Daniel Brasier’s first job in New York was with Morgan Stanley on the top floors of the World Trade Center. His first day was September 10, 2001. His last was the next day when highjackers crashed two planes into the twin towers, killing thousands. “I was on the 61st floor of the second tower when everything happened,” Brasier recalls. “When I left New York to go back home to Mississippi two days later, I was sure I didn’t want to come back again.” But the dream of building a career on Wall Street never completely faded and three years later, Brasier summoned his will and returned to the Big Apple for another shot.
Today, Manhattan is home for the 32-year old Brasier who has built an unlikely but successful career as the director of business development for Canada at OTCQX International, an upstart market exchange that attracts global companies eager for a trading platform in the U.S., home to the world’s most expansive investor base. In three-and-a-half years, the number of companies listed on the QX (as it is known) has grown to include 132 member companies with a combined market cap of around US$750 billion.
Included are some of the biggest companies in the world, such as Adidas Group, Roche and Air France-KLM. But it is Canada that has become QX’s biggest and most important market. From one listing in 2007 to nine in 2009, the number of Canadian companies has ballooned this year, reaching 40 in mid-September. The majority are small and mid-sized mining and energy companies, which, on average, have experienced significant increases in trading volume after jumping to the QX. (Six months post-QX listing, Canadian companies have increased their U.S. volume by more than 300%, and their home-market volume by 58%.)
When Brasier first started approaching Canadian companies about the possibility of listing, he was immediately struck by the number of big firms in this country that listed on the NYSE and NASDAQ, but even more so by the number of companies not listed on any American exchange. He says most of these Canadian companies wanted exposure to United States financial markets, but after evaluating the big exchanges and the cost of Securities Exchange Commission (SEC) reporting, they dismissed it as a viable option. In the process, they also often closed themselves off to alternative ways to access investors south of the border. “A lot have stuck their heads in the sand and given up,” he says. “It’s been my job to explain to them there is another way that is effective and inexpensive.”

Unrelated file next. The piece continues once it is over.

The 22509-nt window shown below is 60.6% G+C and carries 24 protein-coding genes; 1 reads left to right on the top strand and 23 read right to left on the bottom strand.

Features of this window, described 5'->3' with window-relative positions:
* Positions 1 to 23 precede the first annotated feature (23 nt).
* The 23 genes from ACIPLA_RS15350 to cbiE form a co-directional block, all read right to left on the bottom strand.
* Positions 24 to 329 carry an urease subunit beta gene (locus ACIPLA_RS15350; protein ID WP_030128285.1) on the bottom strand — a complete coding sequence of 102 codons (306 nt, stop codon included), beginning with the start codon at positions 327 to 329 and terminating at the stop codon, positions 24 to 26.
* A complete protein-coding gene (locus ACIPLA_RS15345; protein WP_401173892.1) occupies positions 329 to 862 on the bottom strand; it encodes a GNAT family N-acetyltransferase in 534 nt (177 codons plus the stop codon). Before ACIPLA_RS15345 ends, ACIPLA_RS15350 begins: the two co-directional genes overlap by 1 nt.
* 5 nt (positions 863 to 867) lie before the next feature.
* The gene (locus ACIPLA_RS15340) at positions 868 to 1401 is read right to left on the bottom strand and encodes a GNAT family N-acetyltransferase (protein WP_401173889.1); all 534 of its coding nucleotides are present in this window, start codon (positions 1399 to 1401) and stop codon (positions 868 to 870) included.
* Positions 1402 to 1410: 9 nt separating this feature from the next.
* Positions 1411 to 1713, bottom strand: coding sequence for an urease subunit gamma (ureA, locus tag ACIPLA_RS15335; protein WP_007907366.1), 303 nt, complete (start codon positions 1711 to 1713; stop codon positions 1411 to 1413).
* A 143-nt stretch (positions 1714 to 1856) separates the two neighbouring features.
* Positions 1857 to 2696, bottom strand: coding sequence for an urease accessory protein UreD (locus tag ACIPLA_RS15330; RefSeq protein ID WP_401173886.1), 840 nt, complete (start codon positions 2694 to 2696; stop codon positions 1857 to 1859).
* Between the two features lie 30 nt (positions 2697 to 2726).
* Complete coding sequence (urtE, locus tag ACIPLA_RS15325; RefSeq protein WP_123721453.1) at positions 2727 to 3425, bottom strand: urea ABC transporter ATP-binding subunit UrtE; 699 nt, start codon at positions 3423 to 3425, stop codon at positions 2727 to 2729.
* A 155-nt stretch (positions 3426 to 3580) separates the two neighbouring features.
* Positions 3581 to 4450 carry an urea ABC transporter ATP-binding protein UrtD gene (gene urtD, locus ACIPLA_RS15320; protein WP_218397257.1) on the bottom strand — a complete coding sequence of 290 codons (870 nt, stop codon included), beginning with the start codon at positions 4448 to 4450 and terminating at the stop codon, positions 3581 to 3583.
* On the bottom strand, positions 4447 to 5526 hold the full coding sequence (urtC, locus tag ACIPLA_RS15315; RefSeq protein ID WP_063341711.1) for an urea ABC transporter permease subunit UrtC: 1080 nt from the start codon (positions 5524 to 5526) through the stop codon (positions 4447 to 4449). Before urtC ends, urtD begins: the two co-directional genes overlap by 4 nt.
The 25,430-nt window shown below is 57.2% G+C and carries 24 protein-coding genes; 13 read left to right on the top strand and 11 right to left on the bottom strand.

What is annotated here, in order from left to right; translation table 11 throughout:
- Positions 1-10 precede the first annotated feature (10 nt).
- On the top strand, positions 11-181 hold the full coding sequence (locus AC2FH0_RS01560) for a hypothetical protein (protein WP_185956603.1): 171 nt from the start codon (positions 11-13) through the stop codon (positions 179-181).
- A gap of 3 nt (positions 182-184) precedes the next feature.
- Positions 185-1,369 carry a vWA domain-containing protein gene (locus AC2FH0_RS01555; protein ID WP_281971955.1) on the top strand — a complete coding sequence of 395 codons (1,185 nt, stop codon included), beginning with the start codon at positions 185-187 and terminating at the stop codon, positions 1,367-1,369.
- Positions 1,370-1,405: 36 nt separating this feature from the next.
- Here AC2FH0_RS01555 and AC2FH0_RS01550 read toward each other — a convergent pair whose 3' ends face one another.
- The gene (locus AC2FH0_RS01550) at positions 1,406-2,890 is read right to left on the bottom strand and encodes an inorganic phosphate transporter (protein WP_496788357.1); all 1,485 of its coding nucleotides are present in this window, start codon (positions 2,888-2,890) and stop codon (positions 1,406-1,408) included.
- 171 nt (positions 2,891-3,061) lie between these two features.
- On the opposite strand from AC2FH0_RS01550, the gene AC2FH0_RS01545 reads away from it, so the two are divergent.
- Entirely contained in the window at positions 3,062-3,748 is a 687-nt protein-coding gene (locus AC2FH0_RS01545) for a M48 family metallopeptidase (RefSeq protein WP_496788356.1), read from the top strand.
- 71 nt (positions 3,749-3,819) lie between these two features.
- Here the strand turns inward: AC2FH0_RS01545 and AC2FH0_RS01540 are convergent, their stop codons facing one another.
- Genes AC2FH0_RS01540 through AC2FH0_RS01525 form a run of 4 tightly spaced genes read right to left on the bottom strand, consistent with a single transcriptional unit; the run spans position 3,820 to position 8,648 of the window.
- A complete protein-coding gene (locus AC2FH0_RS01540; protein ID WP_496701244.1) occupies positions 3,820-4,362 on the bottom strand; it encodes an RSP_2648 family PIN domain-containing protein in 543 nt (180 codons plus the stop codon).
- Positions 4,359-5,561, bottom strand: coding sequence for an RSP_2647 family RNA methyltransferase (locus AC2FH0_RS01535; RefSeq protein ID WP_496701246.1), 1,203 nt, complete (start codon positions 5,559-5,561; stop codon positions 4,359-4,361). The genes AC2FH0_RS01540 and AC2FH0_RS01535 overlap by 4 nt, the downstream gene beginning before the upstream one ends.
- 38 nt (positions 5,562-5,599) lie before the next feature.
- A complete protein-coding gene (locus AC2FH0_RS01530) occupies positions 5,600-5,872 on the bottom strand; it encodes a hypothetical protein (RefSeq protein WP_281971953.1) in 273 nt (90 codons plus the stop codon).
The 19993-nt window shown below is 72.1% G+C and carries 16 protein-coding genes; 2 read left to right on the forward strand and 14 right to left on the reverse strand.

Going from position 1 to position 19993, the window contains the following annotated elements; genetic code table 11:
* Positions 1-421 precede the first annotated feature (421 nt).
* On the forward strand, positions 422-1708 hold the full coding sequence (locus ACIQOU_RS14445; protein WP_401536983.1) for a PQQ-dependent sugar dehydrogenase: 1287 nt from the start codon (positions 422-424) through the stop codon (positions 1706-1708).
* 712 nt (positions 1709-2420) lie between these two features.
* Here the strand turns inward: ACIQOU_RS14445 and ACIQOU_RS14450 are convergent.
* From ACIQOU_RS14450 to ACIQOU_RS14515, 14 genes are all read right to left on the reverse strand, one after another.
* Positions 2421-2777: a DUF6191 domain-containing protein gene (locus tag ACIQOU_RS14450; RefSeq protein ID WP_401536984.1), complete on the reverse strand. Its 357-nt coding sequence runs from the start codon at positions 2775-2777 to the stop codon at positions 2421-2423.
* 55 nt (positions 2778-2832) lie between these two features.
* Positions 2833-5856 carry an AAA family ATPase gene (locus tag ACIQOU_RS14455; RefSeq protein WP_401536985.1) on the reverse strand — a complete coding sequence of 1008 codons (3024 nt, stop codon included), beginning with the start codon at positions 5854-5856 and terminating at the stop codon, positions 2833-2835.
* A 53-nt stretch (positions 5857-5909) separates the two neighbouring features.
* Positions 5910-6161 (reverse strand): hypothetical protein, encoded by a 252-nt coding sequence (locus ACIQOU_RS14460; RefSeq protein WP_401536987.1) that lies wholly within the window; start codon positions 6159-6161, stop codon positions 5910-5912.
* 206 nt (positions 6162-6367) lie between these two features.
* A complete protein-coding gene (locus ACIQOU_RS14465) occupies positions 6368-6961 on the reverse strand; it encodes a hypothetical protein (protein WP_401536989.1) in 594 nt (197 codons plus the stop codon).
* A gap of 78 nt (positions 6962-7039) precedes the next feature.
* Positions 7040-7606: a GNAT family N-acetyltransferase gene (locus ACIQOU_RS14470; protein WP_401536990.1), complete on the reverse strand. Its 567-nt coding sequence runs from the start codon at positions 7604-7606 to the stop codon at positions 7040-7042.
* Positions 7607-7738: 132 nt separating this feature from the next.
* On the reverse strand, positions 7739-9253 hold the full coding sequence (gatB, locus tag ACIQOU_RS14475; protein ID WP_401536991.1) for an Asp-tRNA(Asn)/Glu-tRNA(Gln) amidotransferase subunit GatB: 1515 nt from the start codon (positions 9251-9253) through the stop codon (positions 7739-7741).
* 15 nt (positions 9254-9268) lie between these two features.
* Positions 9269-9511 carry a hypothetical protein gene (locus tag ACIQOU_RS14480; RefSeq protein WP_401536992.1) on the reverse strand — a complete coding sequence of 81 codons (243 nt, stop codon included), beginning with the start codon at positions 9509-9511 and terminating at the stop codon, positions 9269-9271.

Established in March 2007, the QX — the initials stand for quality and excellence — is owned and operated by Pink OTC Markets Inc., the third-largest equity trading venue in the U.S. Like other junior platforms, such as the Over the Counter Bulletin Board and Pink Sheets, also offered by Pink OTC Markets, companies listed on the QX are not required to file with the SEC nor adhere to the Sarbanes-Oxley Act.
They must, however, meet other standards. For example, they have to be listed on a qualified non-U. S. exchange, such as the TSX or Venture exchanges in Canada, to qualify for listing. They must also be sponsored by an American investment bank or attorney and disclose their home country on the QX website.
To establish a listing, companies pay a minimum US$5,000 application fee, an annual listing fee of US$15,000 plus sponsorship fees. By comparison, the cost of cross-listing on the NYSE or Nasdaq can top US$1 million and even more for bigger companies given the costs of regulatory requirements.
From the start, Brasier says the QX struggled to overcome the stigma of its Pink Sheets cousin as a “Wild West” over-the-counter market notorious for fraudulent activity. Even he was skeptical about its reputation when he was first approached about joining Pink OTC Markets back in 2006. “I remember a few colleagues at Morgan Stanley asking me if this was really what I wanted to do,” he says. “I also had doubts, but I saw the changes being made and liked the direction the company was taking.”
One important change was to make the flow of information provided by Pink OTC Markets available online and to facilitate trading by putting dealers in touch with each other electronically. Secondly, it was decided the “cesspool” of more than 10,000 firms that traded on the Pink Sheets should be divided into three tiers differentiated by how much disclosure each company makes. The highest tier is the QX exchange, which is further subdivided into separate trading venues for both American and international companies.
Brasier says companies and investors alike are now able to distinguish quality from the junk because the QX offers a level of transparency that previously was unavailable on over-the-counter markets. “When we built QX originally, nobody knew what it was,” he says. “Eventually, we got some big companies who understood what it was and it sent a clear message that we were credible.”
These days, Brasier spends most of his time in Canada talking with individual companies as well as securities lawyers and investment bankers. After a tough few years, his work appears to be having an impact. This fall he expects to land his first Canadian oil-and-gas company with a market cap of $1 billion and he predicts another 20 new Canadian members by year end. “Next year will be even bigger,” he promises.